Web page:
British Gas owner Centrica stock soared on plans to sell its U.S. energy arm, but the broader U.K. stock market slumped amid rising U.S.-China tensions.
Asian markets sank overnight, with Hong Kong’s Hang Seng Index falling 2.2%, China’s Shanghai Composite slumping 3.9% and the Shenzhen Composite was 5% down, before the negative sentiment spilled over into Europe and the U.K. The Wall Street tech selloff late on Thursday, led by Apple AAPL, -4.55% and Microsoft MSFT, -4.34%, also added to the negative sentiment.
“It’s a sour end to the trading week with hefty declines across Europe and Asia, echoing a miserable showing on Wall Street last night,” said AJ Bell investment director Russ Mould. “Spooking investors was heightened tensions between Asia and North America whereby China ordered the U.S. to close one of its consulates in Chengdu. Adding to the market woes was data showing the first weekly rise in new U.S. unemployment claims in almost four months, dampening hopes of a quick economic recovery from the pandemic.”
Encouraging U.K. retail sales data failed to inject any life into the FTSE 100. Sales climbed 13.9% in June, beating consensus estimates of an 8.3% rise, with sales now higher than they were before the pandemic.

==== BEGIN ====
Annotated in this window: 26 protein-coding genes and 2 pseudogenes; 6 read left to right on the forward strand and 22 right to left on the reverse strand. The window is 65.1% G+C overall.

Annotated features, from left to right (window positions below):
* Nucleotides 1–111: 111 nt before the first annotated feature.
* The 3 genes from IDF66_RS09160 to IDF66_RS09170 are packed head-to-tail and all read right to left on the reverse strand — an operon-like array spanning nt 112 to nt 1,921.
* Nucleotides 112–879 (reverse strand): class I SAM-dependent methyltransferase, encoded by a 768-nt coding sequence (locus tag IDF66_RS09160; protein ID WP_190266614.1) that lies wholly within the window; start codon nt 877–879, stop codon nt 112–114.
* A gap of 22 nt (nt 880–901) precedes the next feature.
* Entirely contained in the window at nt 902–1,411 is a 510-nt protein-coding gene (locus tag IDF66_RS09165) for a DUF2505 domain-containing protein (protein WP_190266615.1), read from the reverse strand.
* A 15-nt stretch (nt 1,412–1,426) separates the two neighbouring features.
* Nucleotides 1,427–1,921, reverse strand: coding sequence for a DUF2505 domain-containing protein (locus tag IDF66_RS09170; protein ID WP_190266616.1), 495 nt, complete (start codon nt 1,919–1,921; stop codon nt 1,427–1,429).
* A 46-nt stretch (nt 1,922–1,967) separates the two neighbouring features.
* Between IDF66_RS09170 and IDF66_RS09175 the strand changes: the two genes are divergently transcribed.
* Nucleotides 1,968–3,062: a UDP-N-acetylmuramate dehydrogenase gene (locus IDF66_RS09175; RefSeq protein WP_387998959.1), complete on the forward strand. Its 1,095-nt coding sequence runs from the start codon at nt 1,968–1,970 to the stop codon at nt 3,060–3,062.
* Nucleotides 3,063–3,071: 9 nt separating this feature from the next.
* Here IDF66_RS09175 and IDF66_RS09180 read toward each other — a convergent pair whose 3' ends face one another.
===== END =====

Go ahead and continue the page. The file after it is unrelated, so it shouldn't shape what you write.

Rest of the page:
“U.K. retail sales are now higher than they were precrisis, but this doesn’t necessarily imply that we’re heading for a V-shape recovery. A lot will depend on how far unemployment increases over the coming weeks and months, but also on whether consumers being to feel safer visiting the high street and pubs and restaurants,” said ING developed markets economist James Smith.
Centrica CNA, +16.99%, which was relegated from the FTSE 100 earlier this year, was the stand out performer on Friday. The British Gas owner announced a deal to sell its U.S. energy business Direct Energy to NRG Energy for $3.6 billion, sending the stock surging.
Vodafone VOD, -5.34% stock fell 4.3% as the world’s second-largest mobile operator confirmed plans to list its towers business in Frankfurt next year. The company’s revenue fell 1.4% to €10.5 billion ($12.2 billion) in the fiscal first quarter.